Unfortunately, people are dying as a result of accidents. They are very often loving fathers, mothers providing support, including financial support to their family and relatives.
If someone dies due to the “wrongful act of another” in circumstances that would have entitled the party injured (who died) to claim and recover damages, the person who would have been liable to such action (responsible) is liable in an action which may be commenced for the benefit of the dependants of the deceased.
There are several very specific rules in relation how the dependants of the deceased person can claim damages:
- There is only one action possible (so all entitled dependants shall open one court proceedings)
- The court case shall be brought by the personal representative of the deceased so a person who has a legal title to represent the deceased; after expiry of 6 months from the death the case can be brought by any dependant
- The one action that is started shall be for the benefit of all the dependants (below information who is dependant)
Definition of Dependant
- spouse, civil partner, parent, grand-parent, step-parent, child, grandchild, step-child, brother, sister
- a person whose marriage (or civil partnership) to the deceased has been dissolved by a decree of divorce
- a person who was not married to the deceased but who, until the deceased’s death, had been living with the deceased as husband or wife for e continuous period of not less than three years
Fatal injury- when to start the case
It is very important to note that, while the statute of limitations is the same in terms of the timeframe- two years from the date of the death or the date of knowledge of the person for whose benefit the action is brought (later date applies), there is a different process to be followed. Please remember that all the dependants shall be established as only one action can be brought. There is also a different application form to be submitted to the Injuries Board.
Fatal injuries- damages
There are three categories of damages which dependant can recover:
- injury which is the loss of personal services which means loss of financial support as a result of the death (loss of financial dependency)
- mental distress
- funeral expenses
Loss of Financial Dependency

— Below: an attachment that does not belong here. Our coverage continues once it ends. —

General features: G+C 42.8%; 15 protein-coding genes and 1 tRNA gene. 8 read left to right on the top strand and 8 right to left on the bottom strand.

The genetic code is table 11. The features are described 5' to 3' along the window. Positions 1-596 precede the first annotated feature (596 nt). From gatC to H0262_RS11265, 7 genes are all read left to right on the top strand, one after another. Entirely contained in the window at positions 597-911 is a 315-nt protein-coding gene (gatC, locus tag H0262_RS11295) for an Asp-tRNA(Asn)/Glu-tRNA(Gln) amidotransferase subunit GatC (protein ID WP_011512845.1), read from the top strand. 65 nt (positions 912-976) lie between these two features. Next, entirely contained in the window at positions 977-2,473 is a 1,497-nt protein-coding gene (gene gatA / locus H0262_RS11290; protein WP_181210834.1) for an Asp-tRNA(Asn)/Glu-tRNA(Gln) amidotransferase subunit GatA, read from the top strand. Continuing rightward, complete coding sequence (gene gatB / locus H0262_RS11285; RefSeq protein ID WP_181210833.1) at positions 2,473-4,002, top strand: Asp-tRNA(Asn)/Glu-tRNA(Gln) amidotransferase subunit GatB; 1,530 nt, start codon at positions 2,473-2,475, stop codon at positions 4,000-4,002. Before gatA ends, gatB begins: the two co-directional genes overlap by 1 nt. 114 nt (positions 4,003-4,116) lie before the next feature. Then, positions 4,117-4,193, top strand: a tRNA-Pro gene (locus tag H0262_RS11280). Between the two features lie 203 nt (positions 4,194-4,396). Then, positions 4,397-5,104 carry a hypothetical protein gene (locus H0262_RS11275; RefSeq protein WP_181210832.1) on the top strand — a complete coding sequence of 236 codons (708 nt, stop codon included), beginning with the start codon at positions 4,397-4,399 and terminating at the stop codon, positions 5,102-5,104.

The damages which may be recovered are in the nature of a compensation for the pecuniary loss sustained by the dependants. Those damages will be calculated by a reference to a reasonable expectation of pecuniary benefit accruing to the dependant if the life continued. So, to put it in simple terms, it is a compensation for the monetary loss sustained by those who depended on the fatally injured as a source of income. Each dependant must prove what is the loss in their case individually. As an example, in relation to a child of the fatally injured person, it will be the equivalent of financial support that would have been in place if that person had not died and would have supported their child thorough life till the child is 18 or 23 if child attends third level education.
Damages for mental distress
Damages for mental distress relating to fatal injuries are separate to other forms of damages which are recoverable. So as an example, parent who unfortunately witnessed the death of their child in a road traffic accident, may potentially have a claim for nervous shock- that is a separate claim) as well as a claim for damages for mental distress.
The maximum amount that can be awarded for mental distress to the dependants of the decedent is €25,394. If there is more than one dependant that sum represents the total amount which must be shared between them.
Such funeral expenses must be of reasonable nature considering the culture, race and religion of the deceased. You shall collect all receipts for all those expenses so they can be vouched.